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Sustainable Seaweed Cultivation Using Process Water from the Food Sector

For land-based seaweed cultivation, process water from the food sector is an exceptional fertilizer. The seaweed grows faster and its protein content multiplies. In this way, process water can go from being a cost to becoming a resource in the food industry.

Sustainable Seaweed Cultivation Using Process Water from the Food Sector
A certain amount of process water with a controlled content of nitrogen was added to the seaweed cultivation. The result showed that the seaweed grew up to 60% faster, and the protein content quadrupled with the addition of process water. Image Credit: Kristoffer Stedt

Is it possible for macroalgae, like sea lettuce, to turn into a competitive protein source in the foods of the future in the same manner as soybeans are nowadays? Seaweed innately has a lower protein content compared to soybeans, but with fertilizer that difference reduces.

An article from scientists at the University of Gothenburg and Chalmers University of Technology illustrates that process water from food manufacture can act as an exceptional fertilizer in the cultivation of seaweed. The seaweed grew over 60% faster, and the protein content multiplied with the incorporation of process water.

The protein content of soybeans is about 40 per cent. By using process water, we have increased the protein content in the seaweed to more than 30 per cent.

Kristoffer Stedt, Doctoral Student, Department of Marine Sciences, University of Gothenburg

There is an awareness that algae growth is better in the vicinity of fish farms in the sea because of nutrients in fish feces that diffuse in the water. Process water from food industries is most abundant in phosphorus and nitrogen in a similar manner.

Different Food Producers

The scientists experimented with four diverse types of seaweed and incorporated process water from a number of different food manufacturers—from the herring industry, shellfish processors, salmon farming and a producer of oat milk. A specific quantity of process water with a regulated content of nitrogen was used in the seaweed cultivation. After 8 days, the scientists examined the outcomes.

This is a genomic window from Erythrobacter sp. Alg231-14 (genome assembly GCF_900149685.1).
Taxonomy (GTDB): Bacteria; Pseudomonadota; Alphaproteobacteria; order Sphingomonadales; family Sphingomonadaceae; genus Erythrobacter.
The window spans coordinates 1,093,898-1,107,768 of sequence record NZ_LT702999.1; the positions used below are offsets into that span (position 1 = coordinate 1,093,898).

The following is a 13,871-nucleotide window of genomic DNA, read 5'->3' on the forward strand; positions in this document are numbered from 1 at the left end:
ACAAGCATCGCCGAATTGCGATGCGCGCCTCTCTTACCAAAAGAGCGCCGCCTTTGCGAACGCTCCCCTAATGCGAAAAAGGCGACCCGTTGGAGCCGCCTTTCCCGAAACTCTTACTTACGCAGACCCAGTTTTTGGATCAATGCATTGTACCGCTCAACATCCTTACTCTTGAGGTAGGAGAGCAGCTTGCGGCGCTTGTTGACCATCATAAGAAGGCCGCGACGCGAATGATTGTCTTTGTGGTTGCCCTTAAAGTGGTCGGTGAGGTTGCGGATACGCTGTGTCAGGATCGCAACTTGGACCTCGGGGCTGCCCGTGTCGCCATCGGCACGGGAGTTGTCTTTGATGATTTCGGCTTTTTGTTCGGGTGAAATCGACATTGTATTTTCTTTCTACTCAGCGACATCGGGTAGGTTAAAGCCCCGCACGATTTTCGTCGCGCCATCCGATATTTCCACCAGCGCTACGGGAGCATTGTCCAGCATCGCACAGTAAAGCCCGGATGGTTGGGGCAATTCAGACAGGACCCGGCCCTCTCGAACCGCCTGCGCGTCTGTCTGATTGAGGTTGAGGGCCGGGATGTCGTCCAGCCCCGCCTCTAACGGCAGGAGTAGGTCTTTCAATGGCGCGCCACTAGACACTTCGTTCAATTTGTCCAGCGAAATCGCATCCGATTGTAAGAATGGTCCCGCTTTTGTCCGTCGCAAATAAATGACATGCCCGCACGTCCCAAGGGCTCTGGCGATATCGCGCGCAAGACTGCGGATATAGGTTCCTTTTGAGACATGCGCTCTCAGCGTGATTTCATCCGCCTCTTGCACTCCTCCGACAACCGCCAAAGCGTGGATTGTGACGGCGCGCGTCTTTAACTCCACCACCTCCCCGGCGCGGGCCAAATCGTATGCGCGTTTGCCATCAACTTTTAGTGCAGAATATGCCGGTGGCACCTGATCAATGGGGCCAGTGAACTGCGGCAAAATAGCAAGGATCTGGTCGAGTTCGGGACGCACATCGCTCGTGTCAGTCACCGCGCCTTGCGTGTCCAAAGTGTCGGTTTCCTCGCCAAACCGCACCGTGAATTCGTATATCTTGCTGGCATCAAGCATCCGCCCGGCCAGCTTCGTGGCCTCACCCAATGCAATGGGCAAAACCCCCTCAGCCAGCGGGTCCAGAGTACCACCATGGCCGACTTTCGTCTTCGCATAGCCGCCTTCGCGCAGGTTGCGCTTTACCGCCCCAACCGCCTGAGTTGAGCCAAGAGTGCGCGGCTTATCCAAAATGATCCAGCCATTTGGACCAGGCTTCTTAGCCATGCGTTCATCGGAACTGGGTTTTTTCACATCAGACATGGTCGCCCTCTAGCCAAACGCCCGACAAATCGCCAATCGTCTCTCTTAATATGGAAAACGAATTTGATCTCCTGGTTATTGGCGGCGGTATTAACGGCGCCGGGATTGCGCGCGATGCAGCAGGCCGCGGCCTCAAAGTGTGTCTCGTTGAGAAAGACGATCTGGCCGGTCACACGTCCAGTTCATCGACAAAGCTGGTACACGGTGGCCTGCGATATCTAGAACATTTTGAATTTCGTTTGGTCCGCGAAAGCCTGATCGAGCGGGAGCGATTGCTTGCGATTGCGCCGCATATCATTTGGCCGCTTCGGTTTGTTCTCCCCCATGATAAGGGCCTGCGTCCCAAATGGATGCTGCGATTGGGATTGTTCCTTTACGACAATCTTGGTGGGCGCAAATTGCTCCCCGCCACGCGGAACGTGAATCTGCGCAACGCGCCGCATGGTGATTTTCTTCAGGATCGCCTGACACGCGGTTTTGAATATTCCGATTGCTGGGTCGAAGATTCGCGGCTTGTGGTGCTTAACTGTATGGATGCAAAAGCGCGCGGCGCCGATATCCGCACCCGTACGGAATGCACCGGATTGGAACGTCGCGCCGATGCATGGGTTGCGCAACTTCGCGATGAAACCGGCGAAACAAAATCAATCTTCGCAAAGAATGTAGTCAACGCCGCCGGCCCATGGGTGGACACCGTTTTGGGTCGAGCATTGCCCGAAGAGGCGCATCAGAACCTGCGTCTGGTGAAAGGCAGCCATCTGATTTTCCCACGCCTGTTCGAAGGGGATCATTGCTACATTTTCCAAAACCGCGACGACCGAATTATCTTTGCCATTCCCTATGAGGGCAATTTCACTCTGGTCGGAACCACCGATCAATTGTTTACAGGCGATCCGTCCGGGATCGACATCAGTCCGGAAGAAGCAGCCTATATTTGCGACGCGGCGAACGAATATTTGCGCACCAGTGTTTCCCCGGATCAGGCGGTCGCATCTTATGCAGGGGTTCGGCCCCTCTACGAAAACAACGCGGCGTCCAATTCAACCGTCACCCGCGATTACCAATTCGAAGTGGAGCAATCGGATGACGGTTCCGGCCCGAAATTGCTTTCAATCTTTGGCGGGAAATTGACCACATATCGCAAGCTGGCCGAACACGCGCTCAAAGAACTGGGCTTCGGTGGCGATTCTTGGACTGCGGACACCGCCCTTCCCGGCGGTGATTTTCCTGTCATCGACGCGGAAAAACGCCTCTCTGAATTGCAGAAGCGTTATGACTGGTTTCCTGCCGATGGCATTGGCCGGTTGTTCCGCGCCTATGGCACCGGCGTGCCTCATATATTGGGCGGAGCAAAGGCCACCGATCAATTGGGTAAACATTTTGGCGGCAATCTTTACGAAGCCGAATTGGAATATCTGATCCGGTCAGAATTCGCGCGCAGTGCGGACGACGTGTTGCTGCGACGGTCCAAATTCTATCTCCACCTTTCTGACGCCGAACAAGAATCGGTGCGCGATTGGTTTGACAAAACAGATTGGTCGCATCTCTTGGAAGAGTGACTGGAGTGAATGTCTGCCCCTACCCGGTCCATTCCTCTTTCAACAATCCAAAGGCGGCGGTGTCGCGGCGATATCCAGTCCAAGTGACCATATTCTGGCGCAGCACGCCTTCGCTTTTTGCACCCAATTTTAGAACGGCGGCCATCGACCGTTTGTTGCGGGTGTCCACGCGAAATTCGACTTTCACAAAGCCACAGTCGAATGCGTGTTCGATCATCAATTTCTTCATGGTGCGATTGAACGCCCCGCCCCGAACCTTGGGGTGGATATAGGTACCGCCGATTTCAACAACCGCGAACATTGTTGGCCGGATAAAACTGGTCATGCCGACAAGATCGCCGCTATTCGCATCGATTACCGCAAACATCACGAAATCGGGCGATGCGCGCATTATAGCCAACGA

“We included oat milk to achieve cultivation that was completely vegan. And it turned out that all different types of process water worked well as fertilizer for the seaweed,” says Stedt.

Food production necessitates large quantities of water, and regulating the process water is, at present, a cost for manufacturers. But this water can be converted into a beneficial resource.

We think that you could have land-based cultivations of algae, such as sea lettuce, near a herring factory, for example. Seaweed cultivation can cleanse large portions of the nutrients from the process water. That brings us closer to a sustainable approach, and the companies have another leg to stand on.

Kristoffer Stedt, Doctoral Student, Department of Marine Sciences, University of Gothenburg

No Off-Taste for the Seaweed

The scientists were concerned that the seaweed would be contaminated by the process water. Not many will appreciate sea lettuce with herring flavor. However, test panels did not detect any effect on the taste of the seaweed due to the process water.

Going forward, Kristoffer Stedt and his team will concentrate on expanding the experiments concerning seaweed cultivation. They will make use of the process water from the herring industry, which demonstrated very encouraging results, and concentrate on the species Ulva fenestrata (sea lettuce).

We need to conduct tests in larger volumes as a first step in a controlled environment. But we believe that this may be an alternative source of protein in future foods. It could also be a completely circular system if we used cultivated seaweed as feed for salmon culture on land and used the process water to fertilize the seaweed cultivation.

Kristoffer Stedt, Doctoral Student, Department of Marine Sciences, University of Gothenburg

Great Need for New Protein Sources

About 10 billion people are estimated to inhabit the Earth by 2050, and there is a huge demand for sustainably created food protein. From 2000 to 2018, the manufacture of seaweed tripled, reaching 32 million tons. Nearly 99% is manufactured in the Far East.

In the research project titled CirkAlg, scientists from the University of Gothenburg and Chalmers University of Technology are working together on processes that can produce a new Swedish sea protein source in a resource-efficient manner via both processing and cultivation of seaweed.

In addition to boosting the seaweed’s protein content with process water, we are looking at several ways to extract the proteins from the algae for use in other foods in the same way as protein is extracted from soybeans today. However, this presents a challenge, because the protein in seaweed is bound more tightly than in the soybeans.

Ingrid Undeland, Professor of Food Science, Department of Biology and Biological Engineering, Chalmers University of Technology

Ingrid Undeland is also the coordinator for CirkAlg.

Journal Reference:

Stedt, K., et al. (2022) Cultivation of seaweeds in food production process waters: Evaluation of growth and crude protein content. Algal Research.

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